“Hello. My name is Mr. R. L. Stine. Every story ever told can be broken down into three parts: the beginning, the middle, and the twist.”
Author R. L. Stine’s famous (if that isn’t understating things) line of book geared toward giving children and tweens a good, healthy dose of the spooks first came out in the summer of 1992. By that time, I had graduated High School, and was firmly ensconced with the more advanced works of Stephen King, Brian Lumley and Clive Barker for my literary horror fix. Also, I was 18, so the Goosebumps series wasn’t exactly geared for my target demographic. I did, however, find some amusement with the television anthology that was based on the book series that ran from 1994 through to…I think some time in the early Aughts, I want to say? I wasn’t a diehard fan of the show. But, this is besides the point. Point is, it was the show itself that provided me sufficient amount of interest to watch this big screen movie about Goosebumps. Well, technically about R. L. Stine. That’s not a docu-drama. Let me see if I can explain without making your collective heads do that cute popping noise I love so very, very much.
Goosebumps, the movie, takes the second question* every writer sooner or later gets tired of having to answer–“Where do you get your ideas from?”–and turns it into a fantasy/horror/comedy befitting the spirit of the Goosebumps series. While I hesitate to use the phrase “Family Friendly Horror”, but this is really what it is: a movie that is as whimsical as it is dark, something akin to an intense roller coaster ride that can entertain not only the grade schooler and tween crowd, but will entertain the adults who have to take them to the movie in the first place.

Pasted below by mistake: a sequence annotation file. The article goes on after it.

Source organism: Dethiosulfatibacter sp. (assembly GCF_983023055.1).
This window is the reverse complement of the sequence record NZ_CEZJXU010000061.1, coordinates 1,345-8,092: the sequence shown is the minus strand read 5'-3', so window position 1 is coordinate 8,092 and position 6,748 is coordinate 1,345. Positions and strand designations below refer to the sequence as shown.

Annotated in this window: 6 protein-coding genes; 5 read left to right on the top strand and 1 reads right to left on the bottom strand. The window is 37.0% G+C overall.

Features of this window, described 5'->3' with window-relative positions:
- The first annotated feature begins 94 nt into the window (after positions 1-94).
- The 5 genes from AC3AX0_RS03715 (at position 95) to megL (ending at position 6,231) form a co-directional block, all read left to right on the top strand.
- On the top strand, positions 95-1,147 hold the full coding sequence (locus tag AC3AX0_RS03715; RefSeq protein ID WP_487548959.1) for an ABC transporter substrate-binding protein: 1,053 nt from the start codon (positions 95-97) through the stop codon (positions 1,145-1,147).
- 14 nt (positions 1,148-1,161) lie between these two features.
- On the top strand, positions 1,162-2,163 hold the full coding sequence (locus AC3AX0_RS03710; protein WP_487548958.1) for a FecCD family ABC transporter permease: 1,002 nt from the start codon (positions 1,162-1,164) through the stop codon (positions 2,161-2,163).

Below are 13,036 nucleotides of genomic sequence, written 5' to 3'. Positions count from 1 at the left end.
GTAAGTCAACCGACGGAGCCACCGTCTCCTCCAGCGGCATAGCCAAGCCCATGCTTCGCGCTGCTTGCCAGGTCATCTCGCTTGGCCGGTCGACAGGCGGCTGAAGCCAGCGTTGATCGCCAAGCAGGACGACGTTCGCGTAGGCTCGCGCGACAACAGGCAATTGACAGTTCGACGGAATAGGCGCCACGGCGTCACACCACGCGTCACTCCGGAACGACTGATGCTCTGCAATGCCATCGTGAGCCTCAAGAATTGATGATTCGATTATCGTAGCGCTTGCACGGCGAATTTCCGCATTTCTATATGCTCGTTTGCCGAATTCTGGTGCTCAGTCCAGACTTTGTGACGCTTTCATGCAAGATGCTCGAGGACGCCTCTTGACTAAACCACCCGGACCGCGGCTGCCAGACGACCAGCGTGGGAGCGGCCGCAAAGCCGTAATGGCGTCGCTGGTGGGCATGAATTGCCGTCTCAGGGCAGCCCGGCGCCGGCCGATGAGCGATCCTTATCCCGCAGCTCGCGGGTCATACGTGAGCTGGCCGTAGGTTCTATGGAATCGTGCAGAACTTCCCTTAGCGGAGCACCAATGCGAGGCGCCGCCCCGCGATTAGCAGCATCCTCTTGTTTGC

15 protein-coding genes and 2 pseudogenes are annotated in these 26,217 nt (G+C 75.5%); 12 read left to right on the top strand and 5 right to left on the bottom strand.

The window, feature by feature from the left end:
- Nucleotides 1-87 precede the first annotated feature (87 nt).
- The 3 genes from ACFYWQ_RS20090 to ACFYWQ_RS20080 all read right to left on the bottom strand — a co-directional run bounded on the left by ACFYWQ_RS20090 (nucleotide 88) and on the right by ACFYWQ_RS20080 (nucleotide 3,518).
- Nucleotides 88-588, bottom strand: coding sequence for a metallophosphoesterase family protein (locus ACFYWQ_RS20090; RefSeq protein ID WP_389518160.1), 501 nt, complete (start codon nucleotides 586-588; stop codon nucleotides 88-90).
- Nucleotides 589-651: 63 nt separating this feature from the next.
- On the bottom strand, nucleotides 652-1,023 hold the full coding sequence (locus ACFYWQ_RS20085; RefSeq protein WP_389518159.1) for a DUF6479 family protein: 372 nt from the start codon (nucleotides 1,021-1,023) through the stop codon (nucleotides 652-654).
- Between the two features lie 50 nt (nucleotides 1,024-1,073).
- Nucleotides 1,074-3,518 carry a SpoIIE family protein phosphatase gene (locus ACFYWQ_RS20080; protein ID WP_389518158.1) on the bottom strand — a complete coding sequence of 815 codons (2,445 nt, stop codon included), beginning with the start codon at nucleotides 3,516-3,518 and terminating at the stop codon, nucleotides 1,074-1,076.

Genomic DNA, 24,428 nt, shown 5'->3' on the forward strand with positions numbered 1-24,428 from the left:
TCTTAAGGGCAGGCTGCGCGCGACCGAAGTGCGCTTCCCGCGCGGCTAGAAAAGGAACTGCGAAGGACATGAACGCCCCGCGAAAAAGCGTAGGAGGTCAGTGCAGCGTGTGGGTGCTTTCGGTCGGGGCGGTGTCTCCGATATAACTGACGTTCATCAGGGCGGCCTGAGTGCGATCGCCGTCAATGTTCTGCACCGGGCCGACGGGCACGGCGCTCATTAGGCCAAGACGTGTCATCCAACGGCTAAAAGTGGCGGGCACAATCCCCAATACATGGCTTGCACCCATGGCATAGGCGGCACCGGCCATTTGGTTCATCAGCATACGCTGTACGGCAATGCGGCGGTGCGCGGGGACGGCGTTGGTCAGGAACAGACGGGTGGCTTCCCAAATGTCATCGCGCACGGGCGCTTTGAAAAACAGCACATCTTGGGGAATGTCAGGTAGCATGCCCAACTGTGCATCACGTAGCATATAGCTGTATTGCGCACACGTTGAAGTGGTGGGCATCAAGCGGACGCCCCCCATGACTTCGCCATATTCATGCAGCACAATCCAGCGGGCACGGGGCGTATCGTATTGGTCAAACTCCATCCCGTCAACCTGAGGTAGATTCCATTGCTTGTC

The story consists of a teenage boy and his mother moving to a small New England town and, in a series of Rear Window-like events, end up discovering that his next door neighbor is none other than famous young adult horror novelist R. L. Stine! Oh, and also he inadvertently sets free all of the creatures and monsters from all of the book manuscripts that he’s written. Now, he-along with his best friend, Mr. Stein and Stein’s daughter-is in a race to get all of the book characters that have sprung literally from the mind of R. L. Stein back into the pages from whence they came. Only, there’s one book character that thinks this is not a great idea.
Goosebumps the movie itself is a surprisingly entertaining movie; surprising because it is a Goosebumps movie, in more than just one way it seems. If you’re wondering what the heck I’m prattling on about: if you’re familiar with the movie The Naked Lunch, you know that is less a movie adaptation of the William H. Burrows novel, and more a movie about the writing of the William H. Burrows novel. This is kind of lik that, as it’s rather meta fiction that isn’t based on any one book of the Goosebumps series, but is more of a loving tribute to it. I consider this a good proper scaring for the kiddies that the parents can get into as well. Recommended.
[*- the first question, in case you were wondering, is “How do you write?” It’s so very hard not go shoot back with a sarcastic answer with that one]